The Democrats’ favorite excuse in the waning days of the campaign was that foreign money was their undoing. Soon-to-be-ex-Speaker (yeah, wow) Nancy Pelosi said everything was going fine until the Chamber of Commerce or Karl Rove or a mystery woman from Hong Kong (oh, wait — that was their side) opened up their wallets. Yes, it was bunk. But little did we know how much bunk it was:

In two-thirds of the House seats that Republicans picked up Tuesday, Democratic candidates had more money behind them, according to a Washington Post analysis of data from the Federal Election Commission. Overall, Democratic candidates in the 63 races that flipped to the GOP had $206.4 million behind them, a tally that includes candidate fundraising and spending by parties and interests. That compares with only $171.7 million for their GOP rivals.

The pattern appears to contradict widespread complaints from Democrats that they were being unfairly overrun by wealthy Republicans, many of whom donated money to conservative groups to spend on political races — unencumbered by the limits and public-disclosure requirements that constrain most political fundraising. The data show that even in many races in which Republicans had more outside help, they still had fewer resources than their Democratic opponents.

So it was in Senate races as well. Meg Whitman’s personal fortune was of no use. Neither did it help Linda McMahon. Sharron Angle outraised Harry Reid and still lost.

It seems that, rather than money, a candidate’s voting record, the economy, and the relative levels of enthusiasm of the parties’ supporters is what mattered. (“Republicans were able to win despite being badly outspent in Democratic-leaning districts. Outside Philadelphia, Rep. Patrick J. Murphy (D), the Democratic Party and groups backing them had about three times as much as conservatives and the campaign of former congressman Mike Fitzpatrick.”) Money is a convenient excuse, of course. But like blaming the voters’ “misperceptions,” it simply wasn’t the cause of the Democrats’ defeat. The voters knew exactly what they were doing, and no amount of money was going to convince them otherwise. And as for the self-financers, unless you are a solid candidate (Ron Johnson, for example), it’s better not to fritter away the family fortune.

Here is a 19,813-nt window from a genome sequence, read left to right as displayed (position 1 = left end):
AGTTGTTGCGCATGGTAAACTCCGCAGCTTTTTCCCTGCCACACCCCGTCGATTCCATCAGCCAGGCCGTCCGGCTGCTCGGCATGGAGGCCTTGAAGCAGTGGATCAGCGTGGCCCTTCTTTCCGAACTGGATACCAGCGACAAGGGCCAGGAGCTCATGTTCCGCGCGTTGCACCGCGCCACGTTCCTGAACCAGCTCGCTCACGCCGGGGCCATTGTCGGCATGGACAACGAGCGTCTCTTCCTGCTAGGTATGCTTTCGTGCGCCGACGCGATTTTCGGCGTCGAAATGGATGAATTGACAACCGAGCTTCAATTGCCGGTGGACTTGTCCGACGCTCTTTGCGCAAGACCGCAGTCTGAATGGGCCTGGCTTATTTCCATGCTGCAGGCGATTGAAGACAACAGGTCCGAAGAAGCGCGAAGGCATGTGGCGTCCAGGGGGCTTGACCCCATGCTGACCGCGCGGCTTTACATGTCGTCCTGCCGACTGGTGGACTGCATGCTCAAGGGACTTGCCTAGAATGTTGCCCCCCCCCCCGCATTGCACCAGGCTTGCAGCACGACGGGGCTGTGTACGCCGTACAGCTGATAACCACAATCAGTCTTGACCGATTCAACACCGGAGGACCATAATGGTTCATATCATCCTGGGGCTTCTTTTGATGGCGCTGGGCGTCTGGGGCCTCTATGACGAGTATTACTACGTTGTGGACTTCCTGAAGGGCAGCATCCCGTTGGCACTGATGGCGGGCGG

Read Less

Right and Left Agree: Obama Stands Pat

The right and the left have something in common: neither is impressed with the White House’s initial reaction to the GOP blowout. George Will writes:

It is amazing the ingenuity Democrats invest in concocting explanations of voter behavior that erase what voters always care about, and this year more than ever — ideas. This election was a nationwide recoil against Barack Obama’s idea of unlimited government.

The more he denounced Republicans as the party of “no,” the better Republicans did. His denunciations enabled people to support Republicans without embracing them as anything other than impediments to him.

Rather, as Will points out, the “blame” is to be found elsewhere: “George W. Bush, Rush Limbaugh, Fox News, the Supreme Court, a Cincinnati congressman (John Boehner), Karl Rove, Americans for Prosperity and other “groups with harmless-sounding names” (Hillary Clinton’s ‘vast right-wing conspiracy’ redux), ‘shadowy third-party groups’ (they are as shadowy as steam calliopes), the U.S. Chamber of Commerce and, finally, the American people.” In his press conference, Obama added a new theory: the “misperception” of overreach.